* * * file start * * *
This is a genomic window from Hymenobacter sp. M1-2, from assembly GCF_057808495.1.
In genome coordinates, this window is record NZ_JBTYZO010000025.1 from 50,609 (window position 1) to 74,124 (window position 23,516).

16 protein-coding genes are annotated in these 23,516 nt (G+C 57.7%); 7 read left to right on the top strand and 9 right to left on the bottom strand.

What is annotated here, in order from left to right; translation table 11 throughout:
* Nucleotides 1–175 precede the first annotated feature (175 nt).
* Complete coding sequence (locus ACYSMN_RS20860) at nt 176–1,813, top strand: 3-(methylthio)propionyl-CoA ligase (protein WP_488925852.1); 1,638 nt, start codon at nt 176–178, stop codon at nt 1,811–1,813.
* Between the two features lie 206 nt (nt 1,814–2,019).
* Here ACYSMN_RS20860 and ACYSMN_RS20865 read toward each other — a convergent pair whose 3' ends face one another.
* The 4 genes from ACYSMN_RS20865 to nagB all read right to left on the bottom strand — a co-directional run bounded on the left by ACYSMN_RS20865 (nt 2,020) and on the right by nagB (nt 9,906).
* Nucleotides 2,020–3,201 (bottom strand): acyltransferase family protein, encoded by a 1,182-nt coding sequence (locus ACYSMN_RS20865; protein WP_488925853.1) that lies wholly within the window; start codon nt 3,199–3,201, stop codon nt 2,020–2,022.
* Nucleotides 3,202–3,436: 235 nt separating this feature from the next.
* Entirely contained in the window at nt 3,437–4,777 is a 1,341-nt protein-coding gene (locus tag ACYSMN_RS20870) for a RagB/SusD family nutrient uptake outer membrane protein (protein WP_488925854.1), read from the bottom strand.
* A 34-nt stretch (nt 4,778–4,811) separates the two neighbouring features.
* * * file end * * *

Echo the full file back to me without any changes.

This is a genomic window from Hymenobacter sp. M1-2, from assembly GCF_057808495.1.
In genome coordinates, this window is record NZ_JBTYZO010000025.1 from 50,609 (window position 1) to 74,124 (window position 23,516).

16 protein-coding genes are annotated in these 23,516 nt (G+C 57.7%); 7 read left to right on the top strand and 9 right to left on the bottom strand.

What is annotated here, in order from left to right; translation table 11 throughout:
* Nucleotides 1–175 precede the first annotated feature (175 nt).
* Complete coding sequence (locus ACYSMN_RS20860) at nt 176–1,813, top strand: 3-(methylthio)propionyl-CoA ligase (protein WP_488925852.1); 1,638 nt, start codon at nt 176–178, stop codon at nt 1,811–1,813.
* Between the two features lie 206 nt (nt 1,814–2,019).
* Here ACYSMN_RS20860 and ACYSMN_RS20865 read toward each other — a convergent pair whose 3' ends face one another.
* The 4 genes from ACYSMN_RS20865 to nagB all read right to left on the bottom strand — a co-directional run bounded on the left by ACYSMN_RS20865 (nt 2,020) and on the right by nagB (nt 9,906).
* Nucleotides 2,020–3,201 (bottom strand): acyltransferase family protein, encoded by a 1,182-nt coding sequence (locus ACYSMN_RS20865; protein WP_488925853.1) that lies wholly within the window; start codon nt 3,199–3,201, stop codon nt 2,020–2,022.
* Nucleotides 3,202–3,436: 235 nt separating this feature from the next.
* Entirely contained in the window at nt 3,437–4,777 is a 1,341-nt protein-coding gene (locus tag ACYSMN_RS20870) for a RagB/SusD family nutrient uptake outer membrane protein (protein WP_488925854.1), read from the bottom strand.
* A 34-nt stretch (nt 4,778–4,811) separates the two neighbouring features.